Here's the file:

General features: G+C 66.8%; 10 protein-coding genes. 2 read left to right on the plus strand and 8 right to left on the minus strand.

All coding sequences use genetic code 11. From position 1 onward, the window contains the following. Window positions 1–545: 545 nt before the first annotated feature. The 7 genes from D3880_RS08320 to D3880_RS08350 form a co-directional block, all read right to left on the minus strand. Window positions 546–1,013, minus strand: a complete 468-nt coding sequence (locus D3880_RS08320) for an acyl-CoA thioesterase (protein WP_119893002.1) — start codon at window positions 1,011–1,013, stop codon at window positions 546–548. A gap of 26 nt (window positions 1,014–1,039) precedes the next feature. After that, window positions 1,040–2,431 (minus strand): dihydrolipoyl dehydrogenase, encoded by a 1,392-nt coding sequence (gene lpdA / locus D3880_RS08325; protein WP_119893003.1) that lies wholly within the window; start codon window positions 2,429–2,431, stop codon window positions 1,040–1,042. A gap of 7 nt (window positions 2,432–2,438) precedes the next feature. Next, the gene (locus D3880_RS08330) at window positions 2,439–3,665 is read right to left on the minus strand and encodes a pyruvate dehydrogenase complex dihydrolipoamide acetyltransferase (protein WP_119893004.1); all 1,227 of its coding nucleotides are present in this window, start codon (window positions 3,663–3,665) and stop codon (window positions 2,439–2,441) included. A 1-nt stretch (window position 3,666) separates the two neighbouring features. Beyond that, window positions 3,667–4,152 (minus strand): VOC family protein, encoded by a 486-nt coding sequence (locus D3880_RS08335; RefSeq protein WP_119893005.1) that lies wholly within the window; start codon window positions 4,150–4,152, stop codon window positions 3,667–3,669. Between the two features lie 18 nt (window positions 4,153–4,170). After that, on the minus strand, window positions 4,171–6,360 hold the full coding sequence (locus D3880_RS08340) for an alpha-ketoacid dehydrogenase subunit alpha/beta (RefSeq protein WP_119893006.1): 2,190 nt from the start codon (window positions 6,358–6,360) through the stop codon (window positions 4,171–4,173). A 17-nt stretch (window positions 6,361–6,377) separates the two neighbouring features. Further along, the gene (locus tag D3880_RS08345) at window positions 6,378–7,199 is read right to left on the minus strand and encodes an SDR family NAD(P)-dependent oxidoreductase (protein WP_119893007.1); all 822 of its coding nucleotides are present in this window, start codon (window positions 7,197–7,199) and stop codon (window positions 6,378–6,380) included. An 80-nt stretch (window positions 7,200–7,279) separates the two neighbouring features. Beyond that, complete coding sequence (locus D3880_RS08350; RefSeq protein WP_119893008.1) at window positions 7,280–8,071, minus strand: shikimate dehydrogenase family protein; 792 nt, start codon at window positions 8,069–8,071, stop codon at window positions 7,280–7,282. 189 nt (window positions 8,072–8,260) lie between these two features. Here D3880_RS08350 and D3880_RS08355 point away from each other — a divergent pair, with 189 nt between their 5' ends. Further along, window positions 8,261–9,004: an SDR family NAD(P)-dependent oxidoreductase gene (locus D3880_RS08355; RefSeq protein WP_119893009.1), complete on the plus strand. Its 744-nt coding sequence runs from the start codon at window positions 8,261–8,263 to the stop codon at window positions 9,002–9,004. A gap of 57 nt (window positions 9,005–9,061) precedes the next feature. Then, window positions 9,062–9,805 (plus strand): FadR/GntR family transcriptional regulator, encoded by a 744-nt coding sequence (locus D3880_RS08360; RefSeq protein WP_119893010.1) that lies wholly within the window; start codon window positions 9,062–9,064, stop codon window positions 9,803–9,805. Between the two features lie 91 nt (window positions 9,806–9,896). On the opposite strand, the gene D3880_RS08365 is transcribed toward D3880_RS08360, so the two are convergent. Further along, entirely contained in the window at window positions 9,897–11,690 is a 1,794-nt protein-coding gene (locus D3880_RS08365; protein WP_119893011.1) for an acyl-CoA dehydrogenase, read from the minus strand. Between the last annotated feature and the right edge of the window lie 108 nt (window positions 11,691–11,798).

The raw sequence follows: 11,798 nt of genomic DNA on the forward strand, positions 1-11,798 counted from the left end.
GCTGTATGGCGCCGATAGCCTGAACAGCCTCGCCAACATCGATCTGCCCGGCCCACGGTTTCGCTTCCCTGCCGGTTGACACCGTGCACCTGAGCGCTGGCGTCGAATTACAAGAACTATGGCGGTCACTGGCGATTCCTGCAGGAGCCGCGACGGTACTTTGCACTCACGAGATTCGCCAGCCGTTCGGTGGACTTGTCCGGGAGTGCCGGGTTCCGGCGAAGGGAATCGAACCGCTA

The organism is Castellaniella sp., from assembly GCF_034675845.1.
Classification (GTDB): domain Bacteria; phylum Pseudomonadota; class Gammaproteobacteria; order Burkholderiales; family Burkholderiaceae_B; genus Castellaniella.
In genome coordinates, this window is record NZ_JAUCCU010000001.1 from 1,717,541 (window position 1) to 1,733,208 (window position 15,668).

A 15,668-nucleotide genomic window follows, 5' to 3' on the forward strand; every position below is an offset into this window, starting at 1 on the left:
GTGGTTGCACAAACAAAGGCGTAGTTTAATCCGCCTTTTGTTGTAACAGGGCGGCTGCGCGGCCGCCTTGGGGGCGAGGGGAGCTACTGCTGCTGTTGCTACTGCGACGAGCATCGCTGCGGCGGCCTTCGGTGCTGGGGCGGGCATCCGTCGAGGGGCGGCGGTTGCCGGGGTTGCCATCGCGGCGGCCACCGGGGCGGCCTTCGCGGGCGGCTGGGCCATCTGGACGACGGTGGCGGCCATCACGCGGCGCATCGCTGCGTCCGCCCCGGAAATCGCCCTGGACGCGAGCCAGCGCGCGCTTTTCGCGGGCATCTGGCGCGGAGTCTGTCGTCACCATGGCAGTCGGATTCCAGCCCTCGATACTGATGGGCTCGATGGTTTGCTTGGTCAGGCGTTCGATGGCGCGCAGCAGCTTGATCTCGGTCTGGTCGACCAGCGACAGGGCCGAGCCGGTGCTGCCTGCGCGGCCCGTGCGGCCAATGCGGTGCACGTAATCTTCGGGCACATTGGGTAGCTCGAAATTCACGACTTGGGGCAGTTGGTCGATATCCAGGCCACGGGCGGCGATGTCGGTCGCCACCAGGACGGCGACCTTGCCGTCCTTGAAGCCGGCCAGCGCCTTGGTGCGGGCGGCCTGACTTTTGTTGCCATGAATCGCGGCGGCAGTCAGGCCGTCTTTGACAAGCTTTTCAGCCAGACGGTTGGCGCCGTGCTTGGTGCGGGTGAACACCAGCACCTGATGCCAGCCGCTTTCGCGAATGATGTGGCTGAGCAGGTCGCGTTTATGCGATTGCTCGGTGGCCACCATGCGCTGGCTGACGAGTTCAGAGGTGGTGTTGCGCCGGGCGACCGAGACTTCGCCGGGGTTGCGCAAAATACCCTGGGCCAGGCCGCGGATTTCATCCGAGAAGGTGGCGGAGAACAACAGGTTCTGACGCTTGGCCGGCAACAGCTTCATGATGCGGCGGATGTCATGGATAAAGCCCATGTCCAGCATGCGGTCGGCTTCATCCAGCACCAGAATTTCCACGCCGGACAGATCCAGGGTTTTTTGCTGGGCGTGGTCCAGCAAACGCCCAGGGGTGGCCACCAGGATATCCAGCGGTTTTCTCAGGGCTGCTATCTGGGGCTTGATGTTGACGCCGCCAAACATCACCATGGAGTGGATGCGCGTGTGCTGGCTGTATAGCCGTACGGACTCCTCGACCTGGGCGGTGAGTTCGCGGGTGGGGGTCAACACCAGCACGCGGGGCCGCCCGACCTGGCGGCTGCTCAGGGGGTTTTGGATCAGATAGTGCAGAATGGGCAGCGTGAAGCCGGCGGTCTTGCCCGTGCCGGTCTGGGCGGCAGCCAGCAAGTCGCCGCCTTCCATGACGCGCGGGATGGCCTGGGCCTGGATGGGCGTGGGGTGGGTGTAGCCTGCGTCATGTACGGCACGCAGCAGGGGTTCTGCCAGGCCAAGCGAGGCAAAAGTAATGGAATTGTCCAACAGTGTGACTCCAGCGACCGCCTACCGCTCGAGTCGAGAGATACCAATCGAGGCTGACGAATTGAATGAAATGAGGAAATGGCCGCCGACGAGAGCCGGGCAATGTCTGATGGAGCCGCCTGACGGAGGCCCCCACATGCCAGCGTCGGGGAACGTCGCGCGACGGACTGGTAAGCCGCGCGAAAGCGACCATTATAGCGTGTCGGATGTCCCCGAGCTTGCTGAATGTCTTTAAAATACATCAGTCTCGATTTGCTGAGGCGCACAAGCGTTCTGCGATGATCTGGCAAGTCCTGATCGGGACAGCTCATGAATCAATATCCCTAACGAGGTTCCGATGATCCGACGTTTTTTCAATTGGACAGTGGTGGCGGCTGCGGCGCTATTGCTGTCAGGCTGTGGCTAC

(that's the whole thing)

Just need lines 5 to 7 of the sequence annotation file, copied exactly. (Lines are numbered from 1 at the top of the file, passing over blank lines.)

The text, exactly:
The organism is Castellaniella sp., from assembly GCF_034675845.1.
Classification (GTDB): domain Bacteria; phylum Pseudomonadota; class Gammaproteobacteria; order Burkholderiales; family Burkholderiaceae_B; genus Castellaniella.
In genome coordinates, this window is record NZ_JAUCCU010000001.1 from 1,717,541 (window position 1) to 1,733,208 (window position 15,668).